Friday, March 22, 2013

A Visit to a Russian Artist's Home

Kristen says...

Last Sunday we had a most remarkable experience.

 We were hanging out at home when the phone rang. It was one of the Russians who works at the consulate, asking if we wanted to go somewhere that evening with the most recently-arrived consular guest, Amy Ballard of the Smithsonian Institution (More about Amy in the next post...she deserves her own post, as does the gentleman you will shortly read more about!)

 Chris and I assumed we were going to the home of another consular officer for a small meet-and-greet party, but were surprised to be told we were going to the home of a local artist, John Kudryavtsev.

His home was an older brick building with this in front:
These stones were brought from the sea and laid in this road in 1895!!!
 We were told "Be prepared to be hugged!" (apparently not a normal greeting behavior in Russia) before we knocked on his door, and very soon we were met with a warm welcome and, yes, big hugs.

John's outer door was normal and gave no hint about what we would see inside.

 However, upon entering his home we were hit with a visual cacophony of artistically-placed items that marked this room inexorably as the home of an artist.

 John graciously allowed us to take pictures, but I just don't think they do the place justice. It was so, so amazing;y 3D; cluttered but not messy, you could tell that everything was exactly where he wanted it and almost all had a secondary function.
Russian spoons and chess pieces above the door

 Every item in this room had a story, and throughout our 2+ hour visit we heard most of them...most of the items were found/artistically re-purposed, and many had a historical context. The door (above right) was particularly meaningful, having to do with self-reflection and finding the human in the face of the police/those whose job it is to keep order and enforce laws.
One side of the room had a "Soviet" theme...directly across was covered with Religious icons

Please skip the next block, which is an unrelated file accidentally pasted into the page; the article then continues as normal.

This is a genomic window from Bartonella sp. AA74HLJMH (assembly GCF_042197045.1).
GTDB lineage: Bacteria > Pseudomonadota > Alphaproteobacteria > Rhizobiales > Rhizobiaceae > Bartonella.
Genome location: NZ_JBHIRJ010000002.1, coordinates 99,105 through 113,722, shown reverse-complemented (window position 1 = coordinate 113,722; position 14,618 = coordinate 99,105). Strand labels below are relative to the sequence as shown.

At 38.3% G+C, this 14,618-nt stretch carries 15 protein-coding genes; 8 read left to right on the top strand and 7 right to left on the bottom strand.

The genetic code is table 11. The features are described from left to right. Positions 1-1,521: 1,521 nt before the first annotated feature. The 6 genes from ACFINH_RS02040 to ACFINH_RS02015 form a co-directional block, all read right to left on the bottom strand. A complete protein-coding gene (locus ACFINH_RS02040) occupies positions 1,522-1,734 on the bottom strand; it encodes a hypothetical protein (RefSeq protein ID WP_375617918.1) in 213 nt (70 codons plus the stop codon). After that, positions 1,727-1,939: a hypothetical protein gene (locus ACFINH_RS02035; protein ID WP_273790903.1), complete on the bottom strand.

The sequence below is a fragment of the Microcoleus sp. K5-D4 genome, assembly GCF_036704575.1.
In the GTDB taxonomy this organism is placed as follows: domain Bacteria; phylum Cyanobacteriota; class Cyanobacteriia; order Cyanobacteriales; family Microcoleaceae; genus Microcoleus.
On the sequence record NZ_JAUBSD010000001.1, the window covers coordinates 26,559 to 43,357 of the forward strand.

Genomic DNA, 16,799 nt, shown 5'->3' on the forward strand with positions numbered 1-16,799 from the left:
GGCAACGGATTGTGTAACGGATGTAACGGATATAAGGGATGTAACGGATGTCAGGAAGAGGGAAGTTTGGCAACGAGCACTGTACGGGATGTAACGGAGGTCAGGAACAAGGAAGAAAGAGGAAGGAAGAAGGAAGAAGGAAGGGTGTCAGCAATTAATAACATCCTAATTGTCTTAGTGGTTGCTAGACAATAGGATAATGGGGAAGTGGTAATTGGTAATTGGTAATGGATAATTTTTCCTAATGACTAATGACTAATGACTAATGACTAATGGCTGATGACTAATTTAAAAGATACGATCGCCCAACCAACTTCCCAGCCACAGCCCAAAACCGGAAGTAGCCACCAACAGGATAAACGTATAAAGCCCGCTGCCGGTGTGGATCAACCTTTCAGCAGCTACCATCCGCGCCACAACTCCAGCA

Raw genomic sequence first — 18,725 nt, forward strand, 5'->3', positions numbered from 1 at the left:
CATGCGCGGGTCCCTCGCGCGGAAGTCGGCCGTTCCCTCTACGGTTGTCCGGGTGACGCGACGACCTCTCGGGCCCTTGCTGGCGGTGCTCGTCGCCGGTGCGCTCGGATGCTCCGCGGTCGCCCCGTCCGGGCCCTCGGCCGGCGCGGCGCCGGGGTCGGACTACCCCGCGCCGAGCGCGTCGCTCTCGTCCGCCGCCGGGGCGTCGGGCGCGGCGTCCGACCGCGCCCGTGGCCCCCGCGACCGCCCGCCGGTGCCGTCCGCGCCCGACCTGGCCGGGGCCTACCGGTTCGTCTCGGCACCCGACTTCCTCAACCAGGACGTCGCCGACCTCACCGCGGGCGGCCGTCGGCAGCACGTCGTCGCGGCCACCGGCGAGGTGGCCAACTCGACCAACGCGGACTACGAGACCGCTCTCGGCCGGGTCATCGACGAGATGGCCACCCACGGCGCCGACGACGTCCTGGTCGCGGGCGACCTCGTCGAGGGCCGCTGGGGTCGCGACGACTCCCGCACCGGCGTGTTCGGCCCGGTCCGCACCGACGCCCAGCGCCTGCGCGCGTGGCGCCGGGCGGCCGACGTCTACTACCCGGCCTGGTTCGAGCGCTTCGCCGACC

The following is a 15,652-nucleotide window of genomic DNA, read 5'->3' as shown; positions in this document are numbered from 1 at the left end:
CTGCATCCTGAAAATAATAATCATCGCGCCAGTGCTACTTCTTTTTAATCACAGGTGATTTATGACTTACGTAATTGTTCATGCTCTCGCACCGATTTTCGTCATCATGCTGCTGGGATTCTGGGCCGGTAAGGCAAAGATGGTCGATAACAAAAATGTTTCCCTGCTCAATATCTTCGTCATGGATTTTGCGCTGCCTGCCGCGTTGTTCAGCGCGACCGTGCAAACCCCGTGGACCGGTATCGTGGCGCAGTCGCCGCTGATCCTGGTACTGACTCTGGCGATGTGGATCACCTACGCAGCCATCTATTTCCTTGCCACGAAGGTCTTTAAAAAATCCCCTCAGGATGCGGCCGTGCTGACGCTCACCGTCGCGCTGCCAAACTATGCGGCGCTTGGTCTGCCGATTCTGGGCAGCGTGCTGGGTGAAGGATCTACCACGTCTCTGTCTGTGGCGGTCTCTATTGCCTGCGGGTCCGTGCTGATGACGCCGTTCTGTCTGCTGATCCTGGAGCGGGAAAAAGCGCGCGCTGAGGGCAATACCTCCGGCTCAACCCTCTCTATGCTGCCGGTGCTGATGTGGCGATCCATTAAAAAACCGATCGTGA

The five photos are various portraits of the artist...also it's hard to tell, but the framed picture/signature were from Liza Minnelli's 2011 visit to Vladivostok!
The radiator was found in an old house...John said some men seek gold, but he all he found was a radiator...except the radiator was better than gold, because gold can't keep a man warm. Also notice that the tree holds things like cups and a pair of scissors.
We were ushered in an immediately offered tea, something that I am now coming to expect...I refer to this as "tea-pushing," but I am truly reveling in it. (I am also coming to appreciate fruit-flavored teas, something I could not have said a few months ago.) I love tea!

He also gave each of us a piece of candy:
It was St. Patrick's Day, and I was wearing the shamrock necklace my mom sent me as a bracelet...he tucked my candy in my bracelet because "the colors complimented each other." This guy was awesome!
 We talked for over an hour (John in Russian, Chris, Amy and I in English...thank goodness for translators!!) about John's life, art, and many other topics. John has had a very interesting life; he was well-known as a political cartoonist during the Cold War. He and US political cartoonist Daryl Cagle had a joint exhibition of cartoons in 2010 (pictures here).

 John didn't have any of his cartoons at his home, but there is a book from the exhibition that I will be sure to get before we leave Vladivostok. He also didn't have too many of his works around, because he had recently had another gallery showing, but he did have a few:

This is the artist's take on Botticelli's "The Birth of Venus"
And here is the Artist himself. What a guy!
These two works are particularly interesting...the one in the back was a sketch he did and then mailed to himself along with some other historical elements which are included in the frame. The one in the front is contrasting the myth of the yeti with the flight of the first Russian Space Shuttle Buran (in the top left corner of the work). It sounds weird, but it totally worked. Also, the pastels in front are the ones he used for the picture...he hasn't used them since.
 Sweet, right?!

What an amazing time we had!

 After many cups of tea, 2.5 hours of fascinating stories and gorgeous art, we took our leave of John, but I hope we will see him many more times during our two years in Russia!



  1. You are obviously so glad you accepted and so am I. I've enjoyed hearing about John, his home, and his work. Thank you.

  2. Thank you! It was such a great day, I'm glad you enjoyed it, too! :)


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